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New IPR Research: August 2021

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 Stressed Black women

This month's new research from IPR faculty covers how racial discrimination gets under the skin, the case for teaching preregistration in graduate school, and improving work-related social interactions in schools. It also examines where the money in college sports goes, the impact of vicarious racism during COVID-19 on mental health, and whether firearm involvement during adolescence predict firearm violence during adulthood.

Social Disparities and Health    

Emotional Pathways to the Biological Embodiment of Racial Discrimination 

Discrimination may be a powerful trigger of feelings of embarrassment and shame, or negative social-evaluative (NSE) emotions. In a study published in Psychosomatic Medicine, IPR developmental psychologist Emma Adam and Emily Hittner, a former PhD student in human development and social policy, examine whether average and day-to-day changes in NSE emotion are pathways by which experiences of perceived racial discrimination get under the skin. They examined a sample of 102 Black and White adults taken from a larger longitudinal study of over 1,400 adolescents followed for over 20 years. Of the sample, 45% were Black, 61% were female, and the average family income was $75,905. Cortisol, the body’s main stress hormone, was measured from saliva samples from participants right after waking, 30 minutes after waking, and before bed each day for one week. Participants’ experiences of racial discrimination were assessed in work and school environments, and they were asked to self-report their emotional experiences each day that week. The findings show that discrimination was associated with NSE emotions, and NSE emotions were related to flatter cortisol slopes (less decline in cortisol levels across the day), which have been linked to poor mental and physical health. The researchers show NSE emotions are the link between perceived racial discrimination and cortisol. NSE emotions reported at the end of one day were also associated with flatter cortisol slopes the next day. These results suggest that negative emotions, and particularly NSE emotions, are important pathways through which racial discrimination gets under the skin. Adam is the Edwina S. Tarry Professor of Human Development and Social Policy.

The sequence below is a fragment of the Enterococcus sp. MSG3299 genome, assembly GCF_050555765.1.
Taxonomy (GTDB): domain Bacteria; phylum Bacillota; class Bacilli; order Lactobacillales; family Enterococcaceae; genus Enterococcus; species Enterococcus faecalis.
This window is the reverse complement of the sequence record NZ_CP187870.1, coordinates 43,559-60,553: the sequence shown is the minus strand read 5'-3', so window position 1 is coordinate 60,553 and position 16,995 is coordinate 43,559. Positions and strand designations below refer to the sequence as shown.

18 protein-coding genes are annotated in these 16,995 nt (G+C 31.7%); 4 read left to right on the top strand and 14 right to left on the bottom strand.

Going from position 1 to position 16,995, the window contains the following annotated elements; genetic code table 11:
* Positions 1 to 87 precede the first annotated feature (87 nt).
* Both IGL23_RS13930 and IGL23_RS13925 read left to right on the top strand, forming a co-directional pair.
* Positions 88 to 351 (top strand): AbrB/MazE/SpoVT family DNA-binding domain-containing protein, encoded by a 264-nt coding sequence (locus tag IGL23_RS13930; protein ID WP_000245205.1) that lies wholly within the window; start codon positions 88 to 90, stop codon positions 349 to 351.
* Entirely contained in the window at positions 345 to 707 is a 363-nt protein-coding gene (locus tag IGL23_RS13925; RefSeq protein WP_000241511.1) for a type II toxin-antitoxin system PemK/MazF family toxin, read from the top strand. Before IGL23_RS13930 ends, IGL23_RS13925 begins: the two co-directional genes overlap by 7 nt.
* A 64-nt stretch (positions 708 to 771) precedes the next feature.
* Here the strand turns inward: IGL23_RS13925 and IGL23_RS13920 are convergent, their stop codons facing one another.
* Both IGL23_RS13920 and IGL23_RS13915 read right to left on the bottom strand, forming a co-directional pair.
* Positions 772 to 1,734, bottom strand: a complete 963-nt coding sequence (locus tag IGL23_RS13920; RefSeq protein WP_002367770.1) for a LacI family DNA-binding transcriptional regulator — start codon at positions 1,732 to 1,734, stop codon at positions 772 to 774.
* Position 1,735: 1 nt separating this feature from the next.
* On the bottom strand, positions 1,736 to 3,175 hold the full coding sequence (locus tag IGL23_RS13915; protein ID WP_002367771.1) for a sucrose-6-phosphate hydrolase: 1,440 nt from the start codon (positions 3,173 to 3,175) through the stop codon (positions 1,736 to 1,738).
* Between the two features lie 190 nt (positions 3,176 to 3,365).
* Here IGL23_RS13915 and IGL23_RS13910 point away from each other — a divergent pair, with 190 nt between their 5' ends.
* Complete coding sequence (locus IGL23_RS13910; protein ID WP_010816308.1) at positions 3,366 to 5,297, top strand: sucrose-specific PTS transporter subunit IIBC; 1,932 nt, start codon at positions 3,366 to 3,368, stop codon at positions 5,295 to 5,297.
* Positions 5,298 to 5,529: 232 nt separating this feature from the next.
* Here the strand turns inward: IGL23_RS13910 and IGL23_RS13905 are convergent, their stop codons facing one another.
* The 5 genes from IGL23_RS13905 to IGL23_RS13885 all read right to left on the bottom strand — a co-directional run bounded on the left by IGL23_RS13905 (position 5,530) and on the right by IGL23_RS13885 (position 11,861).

Quantitative Methods for Policy Research

The Case for Teaching Preregistration in Graduate School

ResearchPreregistration—the public posting of research plans before a study is completed—is a new tool to address the issue of replicating research in psychological science. In preregistration, the researcher documents the hypotheses and methods before data collection or analysis and saves them in an unchangeable format. Psychologist and IPR associate Jennifer Tackett and three of her graduate students document a graduate workshop course on preregistration and make recommendations based on their experience in Canadian Psychology. The two main goals of the course were (1) to teach students to think critically about conducting research in psychological science and about how to draw conclusions, and (2) to give them hands-on experience in improving their methods and practices. As part of the workshop, students wrote preregistrations for their own projects and contributed to creating a preregistration template as they considered the challenges of unusual types of research such as archival and nonexperimental analysis. Participants agreed that one of the most useful outcomes of the course was a detailed preregistration checklist, which is available online. The authors note that other areas, in and beyond psychology, might benefit from a similar course.

Education Policy 

Improving Work-Related Social Interactions in Schools

Work-related, often chance, social interactions may lead to improvements in schools, but little is known about the factors that predict these interactions. In Teaching and Teacher Education, education professor and IPR associate James Spillane and his colleague explore the relationship between schools’ physical infrastructures and the work-related social interactions of school leaders. They look at 14 elementary schools in a Midwestern suburban school district of roughly 5,900 students.  During 2011–12 and 2014­–15, the researchers conducted semi-structured interviews with school staff from five of the district schools to explore staff interactions around math instruction. Teachers and administrations in all the schools were surveyed in the spring of 2010­–13 about their work responsibilities, work-related social interactions, and room numbers. And the researchers measured physical proximity between workspaces using school floor plans. They find, first, that staff with leadership positions are located centrally in school buildings compared to teachers without formal leadership positions.  Second, leaders understood that they were physically isolated in their schools and would make efforts to be more visible to colleagues by leaving their office doors open, visiting classrooms, and trying to engage in face-to-face interactions. Third, teachers also had to travel further to leaders than to non-leaders for work-related advice. The researchers urge school planners to consider physical placement of leaders, their usual routes through the building, as well as schedules and routines to ease the burden on formal leaders and increase interactions with their colleagues. Spillane is the Spencer T. and Ann W. Olin Professor in Learning and Organizational Change.